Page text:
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  Thomas Pesquet's 'Alpha' mission patch

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Author Topic:   Thomas Pesquet's 'Alpha' mission patch
Robert Pearlman
Editor

Posts: 44645
From: Houston, TX
Registered: Nov 1999

posted 04-29-2020 09:58 AM     Click Here to See the Profile for Robert Pearlman   Click Here to Email Robert Pearlman     Edit/Delete Message   Reply w/Quote
European Space Agency (ESA) release
Name Thomas' next space mission!

ESA astronaut Thomas Pesquet is due to fly to the International Space Station in 2021 and will soon begin training at NASA's Johnson Space Center in Houston, USA after finishing a training session at the European Astronaut Centre in Cologne, Germany. We have the operational side covered... but we need your help to find the name of the mission!

Thomas is a member of ESA's astronaut class of 2009, and first flew to the Space Station in 2016 for his Proxima mission. Now he needs your help to find a suitable name for his next trip to space – a six-month mission filled with science experiments and research in microgravity and Space Station maintenance.

The name of an astronaut mission is one of its most iconic elements. It embodies the mission's purpose, reflects the astronaut's personality and is referenced anytime ESA reports on the astronaut's training and work in space.

Finding the name will be the first step in creating a patch that Thomas will wear on official astronaut outfits and, as such, should be: easy to pronounce in most languages (including English and French), short enough to figure on a logo, and original enough to capture the uniqueness of a space mission.

As well as being directly involved in European spaceflight history, the winner of this naming contest, proposed by ESA in partnership with France's space agency CNES, will received a signed mission patch that will be flown on the International Space Station with Thomas.

Are you feeling inspired? Send us your submission by midnight Tuesday 12 May CEST and the result could be out of this world.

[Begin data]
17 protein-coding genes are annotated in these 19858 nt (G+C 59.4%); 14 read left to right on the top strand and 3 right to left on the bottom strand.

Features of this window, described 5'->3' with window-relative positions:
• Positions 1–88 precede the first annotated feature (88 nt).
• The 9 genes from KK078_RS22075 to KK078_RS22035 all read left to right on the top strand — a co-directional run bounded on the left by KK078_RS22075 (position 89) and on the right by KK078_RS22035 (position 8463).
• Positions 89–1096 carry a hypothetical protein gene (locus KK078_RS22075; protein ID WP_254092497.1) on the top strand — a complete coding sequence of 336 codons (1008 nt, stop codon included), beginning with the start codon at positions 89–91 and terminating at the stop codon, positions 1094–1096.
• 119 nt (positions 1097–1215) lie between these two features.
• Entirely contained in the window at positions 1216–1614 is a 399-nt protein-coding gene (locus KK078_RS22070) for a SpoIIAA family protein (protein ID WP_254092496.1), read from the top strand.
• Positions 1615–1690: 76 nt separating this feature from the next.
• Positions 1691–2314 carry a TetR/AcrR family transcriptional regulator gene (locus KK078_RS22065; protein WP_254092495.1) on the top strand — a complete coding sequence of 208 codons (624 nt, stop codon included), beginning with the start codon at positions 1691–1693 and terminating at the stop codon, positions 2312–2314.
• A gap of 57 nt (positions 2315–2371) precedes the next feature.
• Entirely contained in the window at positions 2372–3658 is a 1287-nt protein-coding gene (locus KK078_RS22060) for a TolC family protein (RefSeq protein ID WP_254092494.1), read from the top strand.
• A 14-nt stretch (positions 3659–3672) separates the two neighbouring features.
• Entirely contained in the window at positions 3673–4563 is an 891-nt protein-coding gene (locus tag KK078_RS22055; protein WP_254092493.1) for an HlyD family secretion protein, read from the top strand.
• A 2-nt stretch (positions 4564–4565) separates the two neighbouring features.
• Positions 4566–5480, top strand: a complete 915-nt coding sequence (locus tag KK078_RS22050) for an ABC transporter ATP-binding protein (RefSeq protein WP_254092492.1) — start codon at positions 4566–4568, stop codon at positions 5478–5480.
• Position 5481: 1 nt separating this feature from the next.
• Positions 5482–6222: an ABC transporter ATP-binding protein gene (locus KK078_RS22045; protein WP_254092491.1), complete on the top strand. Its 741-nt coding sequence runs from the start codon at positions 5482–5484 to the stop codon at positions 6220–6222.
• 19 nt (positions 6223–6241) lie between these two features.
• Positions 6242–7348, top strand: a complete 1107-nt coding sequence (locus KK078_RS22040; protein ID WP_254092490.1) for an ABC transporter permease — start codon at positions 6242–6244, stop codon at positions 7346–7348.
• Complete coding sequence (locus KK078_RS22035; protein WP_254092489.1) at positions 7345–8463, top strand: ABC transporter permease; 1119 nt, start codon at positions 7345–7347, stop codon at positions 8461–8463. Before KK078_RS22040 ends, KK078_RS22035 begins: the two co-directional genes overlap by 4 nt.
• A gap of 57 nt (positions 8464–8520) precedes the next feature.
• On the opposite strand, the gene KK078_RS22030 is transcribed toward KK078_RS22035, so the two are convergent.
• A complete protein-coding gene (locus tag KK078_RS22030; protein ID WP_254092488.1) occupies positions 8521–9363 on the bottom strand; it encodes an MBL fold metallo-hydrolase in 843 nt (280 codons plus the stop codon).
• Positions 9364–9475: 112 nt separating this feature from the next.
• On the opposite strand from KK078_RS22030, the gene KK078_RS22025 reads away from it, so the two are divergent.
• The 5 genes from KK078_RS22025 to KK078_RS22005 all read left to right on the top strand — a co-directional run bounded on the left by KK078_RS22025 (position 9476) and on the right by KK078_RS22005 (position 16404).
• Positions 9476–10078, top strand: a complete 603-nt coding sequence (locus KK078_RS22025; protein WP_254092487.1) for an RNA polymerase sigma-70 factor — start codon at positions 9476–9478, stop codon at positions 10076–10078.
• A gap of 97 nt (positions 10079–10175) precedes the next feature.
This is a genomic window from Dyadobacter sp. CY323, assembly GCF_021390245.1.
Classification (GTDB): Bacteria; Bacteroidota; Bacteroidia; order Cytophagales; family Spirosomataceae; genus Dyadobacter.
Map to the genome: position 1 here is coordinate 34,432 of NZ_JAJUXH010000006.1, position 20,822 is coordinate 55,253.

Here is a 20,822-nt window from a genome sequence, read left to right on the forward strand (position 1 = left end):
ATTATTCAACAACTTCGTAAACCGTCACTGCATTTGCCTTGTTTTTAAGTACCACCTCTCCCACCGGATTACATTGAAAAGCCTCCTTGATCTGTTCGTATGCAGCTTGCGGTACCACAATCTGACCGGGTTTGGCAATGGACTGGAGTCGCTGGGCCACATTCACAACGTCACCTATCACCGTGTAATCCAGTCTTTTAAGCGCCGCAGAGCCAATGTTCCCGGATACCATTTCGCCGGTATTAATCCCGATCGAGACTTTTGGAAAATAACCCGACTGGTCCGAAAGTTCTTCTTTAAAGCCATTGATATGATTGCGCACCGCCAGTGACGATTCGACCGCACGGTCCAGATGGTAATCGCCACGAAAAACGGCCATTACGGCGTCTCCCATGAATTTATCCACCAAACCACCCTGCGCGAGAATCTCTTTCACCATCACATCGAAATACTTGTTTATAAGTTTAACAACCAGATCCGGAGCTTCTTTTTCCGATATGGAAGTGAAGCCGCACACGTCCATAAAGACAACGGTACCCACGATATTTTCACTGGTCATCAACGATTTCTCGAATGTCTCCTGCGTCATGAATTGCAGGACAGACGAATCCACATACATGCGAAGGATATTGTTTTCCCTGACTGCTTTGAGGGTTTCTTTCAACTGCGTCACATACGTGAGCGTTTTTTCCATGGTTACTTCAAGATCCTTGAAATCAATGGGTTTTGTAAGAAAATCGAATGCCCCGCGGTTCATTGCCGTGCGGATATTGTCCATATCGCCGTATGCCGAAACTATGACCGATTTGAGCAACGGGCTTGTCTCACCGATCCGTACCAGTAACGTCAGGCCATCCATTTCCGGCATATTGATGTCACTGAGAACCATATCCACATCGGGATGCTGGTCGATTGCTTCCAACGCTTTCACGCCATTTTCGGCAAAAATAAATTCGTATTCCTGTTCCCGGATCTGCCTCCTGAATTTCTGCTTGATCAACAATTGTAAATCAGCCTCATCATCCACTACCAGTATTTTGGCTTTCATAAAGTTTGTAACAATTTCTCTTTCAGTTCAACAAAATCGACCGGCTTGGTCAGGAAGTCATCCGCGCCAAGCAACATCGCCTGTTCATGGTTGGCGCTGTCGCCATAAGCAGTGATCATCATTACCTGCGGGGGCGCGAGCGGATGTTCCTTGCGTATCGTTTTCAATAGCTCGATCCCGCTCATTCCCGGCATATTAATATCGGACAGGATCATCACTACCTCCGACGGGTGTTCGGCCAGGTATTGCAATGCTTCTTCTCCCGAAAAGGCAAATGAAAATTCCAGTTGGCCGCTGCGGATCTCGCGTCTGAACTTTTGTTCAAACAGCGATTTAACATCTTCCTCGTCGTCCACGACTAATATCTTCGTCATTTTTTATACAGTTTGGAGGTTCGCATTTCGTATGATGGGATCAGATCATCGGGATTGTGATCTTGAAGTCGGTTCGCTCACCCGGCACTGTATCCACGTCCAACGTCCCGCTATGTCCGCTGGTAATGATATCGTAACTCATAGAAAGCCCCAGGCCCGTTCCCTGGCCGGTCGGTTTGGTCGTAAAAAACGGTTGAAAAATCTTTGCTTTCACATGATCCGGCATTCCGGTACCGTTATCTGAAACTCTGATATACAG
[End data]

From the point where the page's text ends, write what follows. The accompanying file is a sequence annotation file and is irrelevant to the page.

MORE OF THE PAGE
• Participants from any country may submit a mission name for consideration. Minors must also complete the Parental Permission section of the form.

  • The submitted mission name must not be a proper noun unless it holds a widely known signification such as a mythological name.

  • The submitted mission name must be a single word without spaces, dashes or symbols, in the Latin alphabet.

  • The winner will be selected during summer 2020 and notified as soon as possible thereafter.

MSS
Member

Posts: 727
From: Europe
Registered: May 2003

posted 07-27-2020 11:24 AM     Click Here to See the Profile for MSS     Edit/Delete Message   Reply w/Quote
From Thomas Pesquet's tweet:
Excited to announce the name and patch for my next Space Station mission tomorrow... Hope you all like it too!

Robert Pearlman
Editor

Posts: 44645
From: Houston, TX
Registered: Nov 1999

posted 07-28-2020 08:59 AM     Click Here to See the Profile for Robert Pearlman   Click Here to Email Robert Pearlman     Edit/Delete Message   Reply w/Quote
European Space Agency (ESA) release
Alpha mission patch

ESA astronaut Thomas Pesquet's Alpha mission patch.

Designed by ESA's graphic artists, the Alpha patch features a rocket launch – the most dramatic moment in any space mission. Around the patch are 17 colored slots representing the United Nations Sustainable Development Goals.

At the top, the International Space Station is stylized in the colors of the French flag. Ten stars sparkle in the background, evoking the Centaurus constellation, and the number of French citizens who have flown to space.

The name of Thomas's second mission to the International Space Station was selected from over 27,000 entries to an ESA competition. The first to submit this name was Christelle de Larrard from Mios, Gironde, France.

"There were many reasons to choose Alpha as a mission name," says Thomas. "It connects to my first mission, Proxima, as the stars belong to the same system close to Earth, and therefore convey the same idea of proximity (such as space research for people on Earth) and an idea of continuation in my work. Alpha, a Greek letter, is also widely used in mathematics, science and technology. And, as the first letter of the alphabet, it is often synonymous with the excellence we try to achieve in space exploration."

Alpha was also the original denomination of the International Space Station, and is still used today as its radio call sign. The word is pronounced the same in almost every language, resulting in a simple yet meaningful mission name for the first astronaut to fly on a new generation of US crewed spacecraft.

Paul J. Brennan
Member

Posts: 149
From: Linden, CA
Registered: May 2019

posted 09-15-2020 03:01 PM     Click Here to See the Profile for Paul J. Brennan   Click Here to Email Paul J. Brennan     Edit/Delete Message   Reply w/Quote
These are up for order now over at emblemen.net.

Vitesse de Dieu Mr. Pesquet!

usafspace
Member

Posts: 126
From: Los Angeles, CA USA
Registered: May 2006

posted 09-15-2020 05:28 PM     Click Here to See the Profile for usafspace   Click Here to Email usafspace     Edit/Delete Message   Reply w/Quote
Paul, you are a good man! Thank you!

Paul J. Brennan
Member

Posts: 149
From: Linden, CA
Registered: May 2019

posted 09-15-2020 07:45 PM     Click Here to See the Profile for Paul J. Brennan   Click Here to Email Paul J. Brennan     Edit/Delete Message   Reply w/Quote
No problem. Thank you sir!

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